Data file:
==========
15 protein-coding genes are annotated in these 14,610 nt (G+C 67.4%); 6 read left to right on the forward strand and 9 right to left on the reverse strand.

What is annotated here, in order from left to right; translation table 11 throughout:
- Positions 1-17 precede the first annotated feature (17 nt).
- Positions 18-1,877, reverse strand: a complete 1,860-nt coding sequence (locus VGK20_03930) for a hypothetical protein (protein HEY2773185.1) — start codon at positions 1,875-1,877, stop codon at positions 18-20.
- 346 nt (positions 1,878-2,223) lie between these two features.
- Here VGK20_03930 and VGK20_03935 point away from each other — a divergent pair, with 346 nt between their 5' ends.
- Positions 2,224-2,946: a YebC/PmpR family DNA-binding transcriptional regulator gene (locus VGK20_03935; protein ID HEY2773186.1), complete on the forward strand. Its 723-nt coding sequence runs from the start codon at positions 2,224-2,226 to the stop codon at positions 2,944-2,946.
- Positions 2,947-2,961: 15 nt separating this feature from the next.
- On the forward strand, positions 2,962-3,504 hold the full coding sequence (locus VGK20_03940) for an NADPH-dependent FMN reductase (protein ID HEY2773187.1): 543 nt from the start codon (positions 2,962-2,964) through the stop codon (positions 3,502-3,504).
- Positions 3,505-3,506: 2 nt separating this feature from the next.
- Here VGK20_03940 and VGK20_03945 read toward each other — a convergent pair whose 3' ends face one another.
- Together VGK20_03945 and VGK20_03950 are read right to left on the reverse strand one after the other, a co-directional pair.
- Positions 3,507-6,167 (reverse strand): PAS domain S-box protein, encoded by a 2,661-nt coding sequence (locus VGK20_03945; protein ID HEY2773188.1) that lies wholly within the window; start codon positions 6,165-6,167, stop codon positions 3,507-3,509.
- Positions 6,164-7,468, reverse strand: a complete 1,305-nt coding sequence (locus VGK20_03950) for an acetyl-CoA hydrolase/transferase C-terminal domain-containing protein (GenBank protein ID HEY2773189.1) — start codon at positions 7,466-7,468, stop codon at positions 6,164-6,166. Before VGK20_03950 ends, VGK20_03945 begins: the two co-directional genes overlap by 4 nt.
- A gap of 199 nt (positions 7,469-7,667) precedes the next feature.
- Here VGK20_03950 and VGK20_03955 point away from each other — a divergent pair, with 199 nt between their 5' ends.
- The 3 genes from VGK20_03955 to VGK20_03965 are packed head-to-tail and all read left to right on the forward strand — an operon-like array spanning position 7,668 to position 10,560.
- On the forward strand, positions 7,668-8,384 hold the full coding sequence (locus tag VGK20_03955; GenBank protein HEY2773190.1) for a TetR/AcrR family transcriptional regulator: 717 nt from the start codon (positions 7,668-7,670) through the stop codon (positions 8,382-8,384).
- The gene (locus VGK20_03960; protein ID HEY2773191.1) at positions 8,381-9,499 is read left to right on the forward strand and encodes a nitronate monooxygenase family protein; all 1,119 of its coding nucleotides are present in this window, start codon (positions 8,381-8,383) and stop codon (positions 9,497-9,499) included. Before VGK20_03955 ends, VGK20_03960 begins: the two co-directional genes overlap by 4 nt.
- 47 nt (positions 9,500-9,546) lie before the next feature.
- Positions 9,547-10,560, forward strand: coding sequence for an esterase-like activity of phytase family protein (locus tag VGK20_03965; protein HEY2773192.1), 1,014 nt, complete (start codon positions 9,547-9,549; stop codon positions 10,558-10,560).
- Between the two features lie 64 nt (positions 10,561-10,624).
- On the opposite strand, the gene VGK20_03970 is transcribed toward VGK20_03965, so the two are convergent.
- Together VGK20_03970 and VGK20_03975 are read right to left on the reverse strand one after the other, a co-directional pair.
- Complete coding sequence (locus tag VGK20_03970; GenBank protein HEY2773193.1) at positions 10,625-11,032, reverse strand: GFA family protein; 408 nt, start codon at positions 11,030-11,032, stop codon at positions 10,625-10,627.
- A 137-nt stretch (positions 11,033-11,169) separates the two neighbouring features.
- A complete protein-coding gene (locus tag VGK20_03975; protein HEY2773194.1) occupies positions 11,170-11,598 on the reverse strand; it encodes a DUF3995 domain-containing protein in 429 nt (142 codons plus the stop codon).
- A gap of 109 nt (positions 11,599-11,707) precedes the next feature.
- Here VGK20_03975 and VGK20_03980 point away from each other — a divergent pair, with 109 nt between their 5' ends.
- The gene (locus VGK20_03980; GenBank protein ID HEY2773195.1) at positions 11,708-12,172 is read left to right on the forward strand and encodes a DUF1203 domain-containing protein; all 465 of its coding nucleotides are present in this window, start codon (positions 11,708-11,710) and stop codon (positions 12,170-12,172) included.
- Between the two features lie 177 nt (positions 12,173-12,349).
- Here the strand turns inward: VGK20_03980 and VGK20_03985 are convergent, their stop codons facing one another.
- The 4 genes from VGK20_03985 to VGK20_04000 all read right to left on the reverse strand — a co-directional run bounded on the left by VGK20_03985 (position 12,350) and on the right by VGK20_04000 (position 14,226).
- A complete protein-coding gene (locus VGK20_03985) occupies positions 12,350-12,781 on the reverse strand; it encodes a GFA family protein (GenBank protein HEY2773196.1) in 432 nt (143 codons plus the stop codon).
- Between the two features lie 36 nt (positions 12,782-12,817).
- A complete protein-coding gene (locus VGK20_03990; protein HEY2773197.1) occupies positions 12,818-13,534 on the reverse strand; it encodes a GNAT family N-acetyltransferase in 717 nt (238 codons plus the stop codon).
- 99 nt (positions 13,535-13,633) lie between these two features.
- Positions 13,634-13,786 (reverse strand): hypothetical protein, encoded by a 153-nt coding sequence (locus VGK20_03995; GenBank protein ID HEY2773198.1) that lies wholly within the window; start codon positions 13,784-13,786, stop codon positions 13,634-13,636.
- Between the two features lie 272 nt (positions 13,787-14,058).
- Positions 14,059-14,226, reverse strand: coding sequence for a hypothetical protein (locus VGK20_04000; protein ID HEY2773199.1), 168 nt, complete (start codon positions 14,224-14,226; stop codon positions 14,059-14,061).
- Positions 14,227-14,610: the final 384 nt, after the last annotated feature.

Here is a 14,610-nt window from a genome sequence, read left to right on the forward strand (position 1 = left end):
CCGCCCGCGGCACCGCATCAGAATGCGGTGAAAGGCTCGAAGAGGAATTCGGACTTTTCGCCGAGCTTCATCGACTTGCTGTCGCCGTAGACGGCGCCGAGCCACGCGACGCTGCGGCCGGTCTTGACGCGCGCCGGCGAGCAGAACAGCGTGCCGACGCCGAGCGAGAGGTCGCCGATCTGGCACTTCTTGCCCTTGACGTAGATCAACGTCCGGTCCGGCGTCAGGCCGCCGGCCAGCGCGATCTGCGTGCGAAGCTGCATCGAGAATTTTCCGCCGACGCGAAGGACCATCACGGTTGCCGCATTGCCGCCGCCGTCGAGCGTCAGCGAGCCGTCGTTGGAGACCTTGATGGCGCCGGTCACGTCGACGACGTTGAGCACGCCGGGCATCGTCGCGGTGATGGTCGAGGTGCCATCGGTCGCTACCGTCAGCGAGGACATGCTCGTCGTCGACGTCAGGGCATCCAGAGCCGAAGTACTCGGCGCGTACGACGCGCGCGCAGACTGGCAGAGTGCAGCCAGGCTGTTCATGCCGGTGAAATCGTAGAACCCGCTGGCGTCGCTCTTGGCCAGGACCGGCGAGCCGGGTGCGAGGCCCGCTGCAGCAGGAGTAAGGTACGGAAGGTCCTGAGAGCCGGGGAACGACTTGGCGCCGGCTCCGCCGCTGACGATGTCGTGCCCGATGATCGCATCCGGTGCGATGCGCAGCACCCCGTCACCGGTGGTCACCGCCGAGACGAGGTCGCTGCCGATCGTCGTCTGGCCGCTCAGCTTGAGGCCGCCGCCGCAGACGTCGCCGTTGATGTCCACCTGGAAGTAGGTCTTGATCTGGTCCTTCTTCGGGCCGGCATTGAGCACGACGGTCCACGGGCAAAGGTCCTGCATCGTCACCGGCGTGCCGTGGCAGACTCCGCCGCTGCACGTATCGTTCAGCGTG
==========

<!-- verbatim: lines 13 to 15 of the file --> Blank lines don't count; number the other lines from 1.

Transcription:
- Positions 3,507-6,167 (reverse strand): PAS domain S-box protein, encoded by a 2,661-nt coding sequence (locus VGK20_03945; protein ID HEY2773188.1) that lies wholly within the window; start codon positions 6,165-6,167, stop codon positions 3,507-3,509.
- Positions 6,164-7,468, reverse strand: a complete 1,305-nt coding sequence (locus VGK20_03950) for an acetyl-CoA hydrolase/transferase C-terminal domain-containing protein (GenBank protein ID HEY2773189.1) — start codon at positions 7,466-7,468, stop codon at positions 6,164-6,166. Before VGK20_03950 ends, VGK20_03945 begins: the two co-directional genes overlap by 4 nt.
- A gap of 199 nt (positions 7,469-7,667) precedes the next feature.